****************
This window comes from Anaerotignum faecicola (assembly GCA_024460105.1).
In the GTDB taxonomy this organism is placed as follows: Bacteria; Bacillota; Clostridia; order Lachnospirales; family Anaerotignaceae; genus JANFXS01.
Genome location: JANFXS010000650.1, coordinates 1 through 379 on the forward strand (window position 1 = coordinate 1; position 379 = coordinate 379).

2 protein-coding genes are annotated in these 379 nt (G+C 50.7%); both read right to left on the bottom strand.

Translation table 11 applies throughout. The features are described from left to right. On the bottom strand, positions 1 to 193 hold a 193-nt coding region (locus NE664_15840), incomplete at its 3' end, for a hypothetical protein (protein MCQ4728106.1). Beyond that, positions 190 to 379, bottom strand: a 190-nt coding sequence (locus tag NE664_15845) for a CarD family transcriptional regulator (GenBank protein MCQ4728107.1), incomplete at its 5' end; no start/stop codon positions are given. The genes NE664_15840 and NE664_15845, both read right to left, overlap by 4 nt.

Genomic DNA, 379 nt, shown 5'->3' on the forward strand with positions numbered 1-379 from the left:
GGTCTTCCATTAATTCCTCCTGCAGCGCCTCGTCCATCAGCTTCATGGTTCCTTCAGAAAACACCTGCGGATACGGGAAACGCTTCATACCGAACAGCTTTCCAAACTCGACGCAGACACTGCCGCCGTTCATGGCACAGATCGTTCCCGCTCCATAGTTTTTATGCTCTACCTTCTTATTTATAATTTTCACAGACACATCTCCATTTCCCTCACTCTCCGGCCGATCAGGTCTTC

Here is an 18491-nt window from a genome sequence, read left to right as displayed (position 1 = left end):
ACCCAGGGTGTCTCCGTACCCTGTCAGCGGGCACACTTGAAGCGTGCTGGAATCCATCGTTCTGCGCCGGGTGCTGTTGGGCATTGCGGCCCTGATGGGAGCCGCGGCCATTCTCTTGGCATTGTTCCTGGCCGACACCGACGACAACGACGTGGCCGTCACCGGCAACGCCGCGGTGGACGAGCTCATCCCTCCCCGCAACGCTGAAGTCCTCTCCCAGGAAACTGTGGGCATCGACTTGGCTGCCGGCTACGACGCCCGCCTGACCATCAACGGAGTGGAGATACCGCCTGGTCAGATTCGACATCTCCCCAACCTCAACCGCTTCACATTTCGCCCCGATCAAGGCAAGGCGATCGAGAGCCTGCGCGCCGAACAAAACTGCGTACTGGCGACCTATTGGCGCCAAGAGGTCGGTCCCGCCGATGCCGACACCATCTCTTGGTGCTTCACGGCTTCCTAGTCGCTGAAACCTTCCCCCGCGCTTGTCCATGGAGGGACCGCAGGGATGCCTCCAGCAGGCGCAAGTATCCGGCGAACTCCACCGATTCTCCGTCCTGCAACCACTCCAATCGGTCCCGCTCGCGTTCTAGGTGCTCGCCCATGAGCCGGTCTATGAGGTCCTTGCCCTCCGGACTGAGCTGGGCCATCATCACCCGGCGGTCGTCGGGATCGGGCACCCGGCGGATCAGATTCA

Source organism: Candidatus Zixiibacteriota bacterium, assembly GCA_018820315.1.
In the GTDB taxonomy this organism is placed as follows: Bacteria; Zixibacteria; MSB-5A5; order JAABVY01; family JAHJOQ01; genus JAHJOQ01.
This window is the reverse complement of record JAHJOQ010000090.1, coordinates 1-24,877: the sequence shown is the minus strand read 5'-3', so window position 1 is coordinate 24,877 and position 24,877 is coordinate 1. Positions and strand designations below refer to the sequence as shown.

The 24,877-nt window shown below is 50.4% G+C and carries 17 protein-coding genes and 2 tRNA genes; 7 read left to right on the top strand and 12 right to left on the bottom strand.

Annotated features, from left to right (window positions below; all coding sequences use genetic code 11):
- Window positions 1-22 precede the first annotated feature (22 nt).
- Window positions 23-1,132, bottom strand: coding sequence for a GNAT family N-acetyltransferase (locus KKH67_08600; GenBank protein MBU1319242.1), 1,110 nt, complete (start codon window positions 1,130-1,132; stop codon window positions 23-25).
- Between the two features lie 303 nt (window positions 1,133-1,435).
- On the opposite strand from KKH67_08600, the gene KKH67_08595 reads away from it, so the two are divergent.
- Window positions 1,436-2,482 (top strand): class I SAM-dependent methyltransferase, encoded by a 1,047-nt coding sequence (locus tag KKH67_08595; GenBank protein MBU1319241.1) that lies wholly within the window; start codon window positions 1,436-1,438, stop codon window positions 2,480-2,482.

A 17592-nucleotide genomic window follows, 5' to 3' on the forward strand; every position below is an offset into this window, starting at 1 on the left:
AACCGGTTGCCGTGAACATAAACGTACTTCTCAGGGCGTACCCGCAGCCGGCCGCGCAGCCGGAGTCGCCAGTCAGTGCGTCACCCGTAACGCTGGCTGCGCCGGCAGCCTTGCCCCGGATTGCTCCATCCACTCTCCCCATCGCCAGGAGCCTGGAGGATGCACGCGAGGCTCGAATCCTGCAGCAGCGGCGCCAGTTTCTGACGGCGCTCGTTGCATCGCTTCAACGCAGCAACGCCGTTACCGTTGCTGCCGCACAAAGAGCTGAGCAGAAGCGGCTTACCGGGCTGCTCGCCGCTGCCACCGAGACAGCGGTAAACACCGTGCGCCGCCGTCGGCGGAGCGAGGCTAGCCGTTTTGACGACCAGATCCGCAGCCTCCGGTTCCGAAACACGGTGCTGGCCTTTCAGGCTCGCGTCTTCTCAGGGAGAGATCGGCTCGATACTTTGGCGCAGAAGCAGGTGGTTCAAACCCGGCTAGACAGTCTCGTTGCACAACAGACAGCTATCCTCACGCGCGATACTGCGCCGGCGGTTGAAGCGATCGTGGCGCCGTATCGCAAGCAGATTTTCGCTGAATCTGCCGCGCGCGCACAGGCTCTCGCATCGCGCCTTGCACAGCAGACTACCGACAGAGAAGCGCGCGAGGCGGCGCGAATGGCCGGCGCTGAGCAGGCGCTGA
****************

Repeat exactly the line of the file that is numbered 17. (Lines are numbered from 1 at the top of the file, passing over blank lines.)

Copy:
- Between the two features lie 303 nt (window positions 1,133-1,435).